Thiamine Amino Acids: How Does It Help Alcoholics

Thiamine amino acid is one of the 20 found in the human body. There are several possible benefits including helping alcoholics to stop heavy drinking. It’s important to learn the facts.

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Are you addicted to alcoholic drinks? Alcoholism is one of the most common addictions, along with drugs and gambling. Ancient Babylonians worshiped the wine goddess as early as 2700 BC. Some studies show that moderate alcohol, like red wine, might provide various health benefits. However, heavy drinking can cause various health issues including kidney/liver disease and other complications. There are different ways to treat alcoholism including detox, counseling, and support groups. There are also natural options like thiamine amino acid, which also includes the substance known as Vitamin B1. It’s believed to provide benefits related to carbs, nerves, and brain.

When treating alcoholism one of the keys is to with the addictive behavior. This involves various factors that can include chemicals, brain, obsessive-compulsive disorder (OCD). There are different treatments available. However, one of the benefits of natural treatments is that they avoid the strong chemicals found in prescription meds. They can certainly be effective, but the strong chemicals provide the patient with pros and cons. This is why many people are taking a holistic (whole-body) approach to treat alcohol addiction including Vitamin B1. There’s a much lower risk of issues like side-effects, yet some studies show these natural remedies work.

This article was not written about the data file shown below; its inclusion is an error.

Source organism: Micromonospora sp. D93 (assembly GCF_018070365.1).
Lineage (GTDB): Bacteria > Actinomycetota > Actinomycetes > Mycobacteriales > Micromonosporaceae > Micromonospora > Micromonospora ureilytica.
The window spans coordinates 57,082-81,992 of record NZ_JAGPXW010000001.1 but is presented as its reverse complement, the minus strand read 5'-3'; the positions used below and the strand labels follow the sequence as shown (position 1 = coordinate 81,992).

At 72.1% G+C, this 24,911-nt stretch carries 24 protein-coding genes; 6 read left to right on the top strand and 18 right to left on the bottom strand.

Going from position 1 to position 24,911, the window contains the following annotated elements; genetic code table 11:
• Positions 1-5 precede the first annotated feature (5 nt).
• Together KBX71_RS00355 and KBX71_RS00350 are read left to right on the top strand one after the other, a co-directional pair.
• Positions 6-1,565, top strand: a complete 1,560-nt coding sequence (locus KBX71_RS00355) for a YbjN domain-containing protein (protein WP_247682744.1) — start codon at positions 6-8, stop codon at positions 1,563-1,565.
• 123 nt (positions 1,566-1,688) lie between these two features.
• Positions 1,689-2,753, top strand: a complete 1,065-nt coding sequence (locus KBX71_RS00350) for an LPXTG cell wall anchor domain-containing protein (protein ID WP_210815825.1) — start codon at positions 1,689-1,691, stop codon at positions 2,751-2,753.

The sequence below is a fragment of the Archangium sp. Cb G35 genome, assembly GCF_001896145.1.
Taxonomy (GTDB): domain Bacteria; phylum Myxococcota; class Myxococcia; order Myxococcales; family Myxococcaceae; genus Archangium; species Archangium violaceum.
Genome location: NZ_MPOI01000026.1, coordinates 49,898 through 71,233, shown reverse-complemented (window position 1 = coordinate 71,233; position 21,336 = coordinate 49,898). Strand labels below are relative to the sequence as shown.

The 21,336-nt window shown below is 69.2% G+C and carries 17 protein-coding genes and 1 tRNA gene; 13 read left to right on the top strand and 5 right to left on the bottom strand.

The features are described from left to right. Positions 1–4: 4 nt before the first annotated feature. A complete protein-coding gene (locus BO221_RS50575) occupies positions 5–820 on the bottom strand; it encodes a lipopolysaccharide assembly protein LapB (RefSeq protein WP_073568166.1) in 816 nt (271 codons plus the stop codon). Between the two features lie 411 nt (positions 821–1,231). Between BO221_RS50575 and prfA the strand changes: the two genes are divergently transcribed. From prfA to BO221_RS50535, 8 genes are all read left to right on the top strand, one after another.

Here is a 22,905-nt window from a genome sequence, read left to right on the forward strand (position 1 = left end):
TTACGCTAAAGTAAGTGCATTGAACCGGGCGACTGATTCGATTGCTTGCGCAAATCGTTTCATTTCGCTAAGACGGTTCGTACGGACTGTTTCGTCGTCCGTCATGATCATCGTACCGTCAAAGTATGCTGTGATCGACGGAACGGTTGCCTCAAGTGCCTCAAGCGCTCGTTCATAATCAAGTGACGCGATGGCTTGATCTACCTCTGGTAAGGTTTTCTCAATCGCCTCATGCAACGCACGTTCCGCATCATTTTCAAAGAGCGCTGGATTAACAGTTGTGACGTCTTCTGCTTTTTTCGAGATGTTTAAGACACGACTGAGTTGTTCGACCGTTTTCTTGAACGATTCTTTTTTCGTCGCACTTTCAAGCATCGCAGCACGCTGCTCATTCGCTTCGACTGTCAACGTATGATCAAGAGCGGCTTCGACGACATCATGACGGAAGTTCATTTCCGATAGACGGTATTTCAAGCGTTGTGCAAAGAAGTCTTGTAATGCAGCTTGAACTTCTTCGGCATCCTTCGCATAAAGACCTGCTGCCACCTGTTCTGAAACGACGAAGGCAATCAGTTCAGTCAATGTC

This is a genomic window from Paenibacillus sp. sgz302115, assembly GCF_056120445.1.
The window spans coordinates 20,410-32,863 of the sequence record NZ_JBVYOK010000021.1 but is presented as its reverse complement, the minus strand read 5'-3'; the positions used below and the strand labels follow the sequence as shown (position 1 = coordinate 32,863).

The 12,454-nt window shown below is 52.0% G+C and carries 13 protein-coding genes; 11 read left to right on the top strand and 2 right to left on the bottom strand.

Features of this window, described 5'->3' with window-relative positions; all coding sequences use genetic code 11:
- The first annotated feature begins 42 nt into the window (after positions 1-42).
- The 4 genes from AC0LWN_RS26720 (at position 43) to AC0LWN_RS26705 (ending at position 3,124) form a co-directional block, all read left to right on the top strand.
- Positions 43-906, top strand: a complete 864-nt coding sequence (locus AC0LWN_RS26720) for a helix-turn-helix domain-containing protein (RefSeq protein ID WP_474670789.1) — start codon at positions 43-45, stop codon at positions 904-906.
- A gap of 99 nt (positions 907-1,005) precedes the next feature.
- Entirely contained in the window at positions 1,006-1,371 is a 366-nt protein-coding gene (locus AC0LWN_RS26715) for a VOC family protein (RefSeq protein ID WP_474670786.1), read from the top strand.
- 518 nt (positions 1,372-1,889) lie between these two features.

What Exactly Is Thiamine?

You might have seen products in supermarkets, drug stores, or health stores labeled as Thiamine, vitamin B1 or aberic acid. These are all the same substance. The term Vitamin B refers to the scientific name. However, vitamin sellers usually refer to it as Thiamine.

Fun Fact: Thiamine was classified in 1935 and was one of the last vitamins discovered. Like the other Vitamin Bs, this one provides several health benefits.

It’s important to consume thiamine daily. That’s because the body doesn’t store the vitamin. It’s found in several kinds of foods including beef, beans, spinach, etc. Thiamine deficiency is quite rare throughout the world because it’s found in so many foods.